To legitimize a voter ID requirement, a state would have to show: (1) there’s significant voter fraud, (2) the law would fix the problem, and (3) there’s no better way to accomplish the same ends without voter IDs. It’s not up to voters to prove they are entitled to vote; it’s up to government to prove it’s justified in stopping them from voting. Still, some proponents of voter IDs make this case: We have to show an ID to drive, cross the border, board a plane, cash a check, and buy liquor. Why not an ID to vote?
First, consider drivers’ licenses: Unlike voting, there’s no express constitutional protection for the right to drive. Driving can be dangerous; a license confirms that the driver possesses basic skills so as not to harm innocent bystanders. Second, crossing our borders: Nearly all legal scholars agree that the federal government is constitutionally empowered to restrict immigration. By contrast, the government is constitutionally barred from most discriminatory voter restrictions. Third, boarding a plane: There’s no guaranteed right to fly; and airlines, as private entities, impose numerous restrictions — including, most obviously, the price of a ticket. The government’s ID requirement was asserted after 9/11 as a national security matter. Fourth, cashing a check: The Constitution constrains government, not private entities. So restrictions imposed by private banks aren’t constitutionally barred. Further, if anyone could withdraw money from anyone else’s account, the potential for rampant fraud would be selfevident. Fifth, buying liquor: An ID attests to legal age. For voting, age is established at registration.
Even if no voter ID is required, you cannot simply walk into a polling booth and vote. You have to be registered and provide a name, which is checked against the registration list. You may also be asked for an address, personal information, and maybe a signature to compare with registration documents. Fourteen states require nothing more. If those states had a problem, you’d expect to see multiple voters using the same name, or would‐be voters using names not on the registration lists. And yet, academic researchers, government investigators, and multiple federal courts have found negligible evidence of voterimpersonation fraud.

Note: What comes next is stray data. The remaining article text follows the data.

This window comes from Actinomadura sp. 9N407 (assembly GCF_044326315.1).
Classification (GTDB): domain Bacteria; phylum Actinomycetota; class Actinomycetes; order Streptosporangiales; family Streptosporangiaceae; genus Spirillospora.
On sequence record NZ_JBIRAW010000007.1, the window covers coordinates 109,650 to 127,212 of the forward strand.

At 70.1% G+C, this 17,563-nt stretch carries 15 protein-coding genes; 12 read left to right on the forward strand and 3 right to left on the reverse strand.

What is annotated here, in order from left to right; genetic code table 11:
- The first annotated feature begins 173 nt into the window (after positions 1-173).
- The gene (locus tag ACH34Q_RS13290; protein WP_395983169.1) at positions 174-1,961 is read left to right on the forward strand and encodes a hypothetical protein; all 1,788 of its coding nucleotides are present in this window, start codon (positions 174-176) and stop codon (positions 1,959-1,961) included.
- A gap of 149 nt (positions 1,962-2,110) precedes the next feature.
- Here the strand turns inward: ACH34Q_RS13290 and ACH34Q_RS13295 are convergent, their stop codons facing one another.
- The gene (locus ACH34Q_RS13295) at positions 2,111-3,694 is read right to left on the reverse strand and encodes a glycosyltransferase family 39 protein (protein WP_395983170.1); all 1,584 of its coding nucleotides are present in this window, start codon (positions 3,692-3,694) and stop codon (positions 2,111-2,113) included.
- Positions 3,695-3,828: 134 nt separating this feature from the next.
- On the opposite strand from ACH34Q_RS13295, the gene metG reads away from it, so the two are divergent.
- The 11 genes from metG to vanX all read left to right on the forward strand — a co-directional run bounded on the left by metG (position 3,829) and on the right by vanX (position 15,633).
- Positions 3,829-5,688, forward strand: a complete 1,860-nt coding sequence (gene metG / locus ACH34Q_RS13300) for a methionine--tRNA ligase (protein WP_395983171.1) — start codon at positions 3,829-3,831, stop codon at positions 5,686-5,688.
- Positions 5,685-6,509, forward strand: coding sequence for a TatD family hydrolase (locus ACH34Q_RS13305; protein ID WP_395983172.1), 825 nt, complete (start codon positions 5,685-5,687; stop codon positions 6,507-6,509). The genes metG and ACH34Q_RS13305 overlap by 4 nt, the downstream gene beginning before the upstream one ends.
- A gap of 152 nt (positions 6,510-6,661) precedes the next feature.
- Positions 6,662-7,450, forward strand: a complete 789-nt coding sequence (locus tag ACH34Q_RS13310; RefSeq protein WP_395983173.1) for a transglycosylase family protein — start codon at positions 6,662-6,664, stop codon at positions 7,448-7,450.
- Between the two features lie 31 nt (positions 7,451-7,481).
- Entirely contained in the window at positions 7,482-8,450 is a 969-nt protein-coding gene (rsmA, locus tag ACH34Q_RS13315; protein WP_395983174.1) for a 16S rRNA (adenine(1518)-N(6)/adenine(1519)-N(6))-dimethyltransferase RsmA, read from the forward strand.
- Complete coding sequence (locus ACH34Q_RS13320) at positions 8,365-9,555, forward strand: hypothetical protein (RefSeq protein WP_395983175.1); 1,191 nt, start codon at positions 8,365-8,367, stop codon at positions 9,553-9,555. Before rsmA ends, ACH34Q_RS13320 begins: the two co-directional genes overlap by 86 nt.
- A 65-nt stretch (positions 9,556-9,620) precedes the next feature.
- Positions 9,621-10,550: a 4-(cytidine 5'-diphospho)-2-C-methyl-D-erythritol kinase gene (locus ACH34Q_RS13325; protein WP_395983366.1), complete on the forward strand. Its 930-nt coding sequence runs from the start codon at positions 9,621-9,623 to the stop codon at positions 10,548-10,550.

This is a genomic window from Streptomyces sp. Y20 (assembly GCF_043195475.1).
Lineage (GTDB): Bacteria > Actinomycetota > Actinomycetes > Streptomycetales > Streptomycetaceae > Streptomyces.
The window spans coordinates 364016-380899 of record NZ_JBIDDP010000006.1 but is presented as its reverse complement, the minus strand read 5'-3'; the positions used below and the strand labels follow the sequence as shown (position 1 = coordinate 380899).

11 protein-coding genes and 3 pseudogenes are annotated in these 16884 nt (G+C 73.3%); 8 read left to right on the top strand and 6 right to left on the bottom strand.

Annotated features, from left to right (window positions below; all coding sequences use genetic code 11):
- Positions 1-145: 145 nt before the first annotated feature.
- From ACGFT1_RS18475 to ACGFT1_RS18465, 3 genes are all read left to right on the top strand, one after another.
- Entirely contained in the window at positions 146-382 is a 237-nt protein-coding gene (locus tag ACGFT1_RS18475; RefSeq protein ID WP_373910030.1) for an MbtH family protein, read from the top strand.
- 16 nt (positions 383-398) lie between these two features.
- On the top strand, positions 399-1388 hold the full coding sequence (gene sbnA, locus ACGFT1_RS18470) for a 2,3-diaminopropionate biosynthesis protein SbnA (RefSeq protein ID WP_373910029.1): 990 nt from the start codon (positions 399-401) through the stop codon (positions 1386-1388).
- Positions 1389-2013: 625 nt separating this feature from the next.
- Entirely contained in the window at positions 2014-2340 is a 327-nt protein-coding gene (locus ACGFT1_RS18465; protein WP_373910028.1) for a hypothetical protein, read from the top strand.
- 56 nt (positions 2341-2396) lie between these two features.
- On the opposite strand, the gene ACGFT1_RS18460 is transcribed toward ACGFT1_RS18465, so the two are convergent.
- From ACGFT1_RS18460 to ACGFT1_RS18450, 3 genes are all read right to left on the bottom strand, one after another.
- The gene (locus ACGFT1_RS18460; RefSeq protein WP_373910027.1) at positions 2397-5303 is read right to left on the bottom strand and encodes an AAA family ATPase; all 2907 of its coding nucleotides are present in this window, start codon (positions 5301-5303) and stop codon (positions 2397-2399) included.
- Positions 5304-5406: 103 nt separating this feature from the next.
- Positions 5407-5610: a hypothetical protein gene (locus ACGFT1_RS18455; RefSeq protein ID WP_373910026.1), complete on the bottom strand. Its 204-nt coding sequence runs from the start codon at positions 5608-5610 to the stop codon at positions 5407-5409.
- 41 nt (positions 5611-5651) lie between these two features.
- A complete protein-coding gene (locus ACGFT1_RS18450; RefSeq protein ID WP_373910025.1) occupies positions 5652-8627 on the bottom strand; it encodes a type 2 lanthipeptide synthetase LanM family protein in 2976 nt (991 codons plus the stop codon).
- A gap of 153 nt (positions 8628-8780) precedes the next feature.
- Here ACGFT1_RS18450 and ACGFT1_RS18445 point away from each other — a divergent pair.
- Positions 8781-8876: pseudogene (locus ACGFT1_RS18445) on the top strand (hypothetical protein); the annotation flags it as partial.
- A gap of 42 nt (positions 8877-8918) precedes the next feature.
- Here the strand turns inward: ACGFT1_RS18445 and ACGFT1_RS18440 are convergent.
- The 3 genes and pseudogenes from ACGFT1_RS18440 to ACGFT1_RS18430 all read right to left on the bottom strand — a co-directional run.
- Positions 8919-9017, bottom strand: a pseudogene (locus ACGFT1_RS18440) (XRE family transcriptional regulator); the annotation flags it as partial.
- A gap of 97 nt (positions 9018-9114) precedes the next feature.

Despite the lack of evidence, proponents of voter IDs ask, “What’s the big deal about requiring an ID?” Almost everyone has one; and the rest can get one easily and inexpensively. But a study from the Brennan Center at New York University indicates that roughly 11 percent of Americans over age 18 — that’s 21 million citizens — don’t have a photo ID. And half of married women have names that don’t match the names on their birth certificates.
Even if IDs were readily available and free, that would not validate requiring everyone to obtain an ID before voting — any more than it would validate requiring an ID to speak at a rally. Voting, like speaking, is a fundamental right, which must not be compromised unless there’s an identified problem that an ID would cure. Repeated studies show that in‐person fraud — the only kind that can be caught by voter ID laws — is essentially nonexistent. The real problems include bogus counts, absentee ballot abuse, outdated voting machines, hours‐long lines, and cyberattacks — none of which can be redressed by an ID. What, then, should be the framework for assessing the need for voter ID laws? Several points seem obvious. First, opponents of voter ID laws do not condone fraud. But they oppose ID laws that haven’t been proved necessary. Second, voters should not be compelled to obtain an ID unless it would remedy a demonstrated problem. Third, no one dismisses the possibility of fraud. But let’s see evidence, not just anecdotes: How much fraud? Where? How often? Is the incidence sufficient to insist on an ID from everyone who wishes to vote? How do jurisdictions where IDs are required compare with jurisdictions where they aren’t required? Have there been significant reductions in fraud since voter ID laws were implemented? That’s the kind of data we should demand when government proposes to encroach on an expressly conferred right.